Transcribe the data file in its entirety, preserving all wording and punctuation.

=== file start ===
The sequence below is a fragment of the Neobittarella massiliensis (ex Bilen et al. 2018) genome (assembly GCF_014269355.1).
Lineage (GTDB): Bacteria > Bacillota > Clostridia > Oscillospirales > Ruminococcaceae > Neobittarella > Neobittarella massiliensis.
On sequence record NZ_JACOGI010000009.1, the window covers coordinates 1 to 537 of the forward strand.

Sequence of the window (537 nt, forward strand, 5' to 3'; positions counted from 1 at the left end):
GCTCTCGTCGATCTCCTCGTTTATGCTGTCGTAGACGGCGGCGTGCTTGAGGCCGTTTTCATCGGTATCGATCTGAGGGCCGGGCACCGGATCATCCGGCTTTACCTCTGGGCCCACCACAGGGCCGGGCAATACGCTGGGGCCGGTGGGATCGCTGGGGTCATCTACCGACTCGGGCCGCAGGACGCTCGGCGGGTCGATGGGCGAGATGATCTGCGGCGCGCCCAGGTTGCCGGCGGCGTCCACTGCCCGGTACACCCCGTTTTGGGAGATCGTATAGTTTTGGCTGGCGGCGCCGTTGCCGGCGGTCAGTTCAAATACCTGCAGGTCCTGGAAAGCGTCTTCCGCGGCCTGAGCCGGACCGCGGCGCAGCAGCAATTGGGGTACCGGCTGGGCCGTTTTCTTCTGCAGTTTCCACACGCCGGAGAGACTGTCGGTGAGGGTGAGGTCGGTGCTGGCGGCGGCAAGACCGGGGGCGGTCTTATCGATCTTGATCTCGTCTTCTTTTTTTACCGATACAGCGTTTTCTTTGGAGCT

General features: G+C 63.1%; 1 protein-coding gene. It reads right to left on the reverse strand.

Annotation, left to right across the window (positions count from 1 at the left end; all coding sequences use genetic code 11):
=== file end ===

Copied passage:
The sequence below is a fragment of the Neobittarella massiliensis (ex Bilen et al. 2018) genome (assembly GCF_014269355.1).
Lineage (GTDB): Bacteria > Bacillota > Clostridia > Oscillospirales > Ruminococcaceae > Neobittarella > Neobittarella massiliensis.
On sequence record NZ_JACOGI010000009.1, the window covers coordinates 1 to 537 of the forward strand.

Sequence of the window (537 nt, forward strand, 5' to 3'; positions counted from 1 at the left end):
GCTCTCGTCGATCTCCTCGTTTATGCTGTCGTAGACGGCGGCGTGCTTGAGGCCGTTTTCATCGGTATCGATCTGAGGGCCGGGCACCGGATCATCCGGCTTTACCTCTGGGCCCACCACAGGGCCGGGCAATACGCTGGGGCCGGTGGGATCGCTGGGGTCATCTACCGACTCGGGCCGCAGGACGCTCGGCGGGTCGATGGGCGAGATGATCTGCGGCGCGCCCAGGTTGCCGGCGGCGTCCACTGCCCGGTACACCCCGTTTTGGGAGATCGTATAGTTTTGGCTGGCGGCGCCGTTGCCGGCGGTCAGTTCAAATACCTGCAGGTCCTGGAAAGCGTCTTCCGCGGCCTGAGCCGGACCGCGGCGCAGCAGCAATTGGGGTACCGGCTGGGCCGTTTTCTTCTGCAGTTTCCACACGCCGGAGAGACTGTCGGTGAGGGTGAGGTCGGTGCTGGCGGCGGCAAGACCGGGGGCGGTCTTATCGATCTTGATCTCGTCTTCTTTTTTTACCGATACAGCGTTTTCTTTGGAGCT

General features: G+C 63.1%; 1 protein-coding gene. It reads right to left on the reverse strand.

Annotation, left to right across the window (positions count from 1 at the left end; all coding sequences use genetic code 11):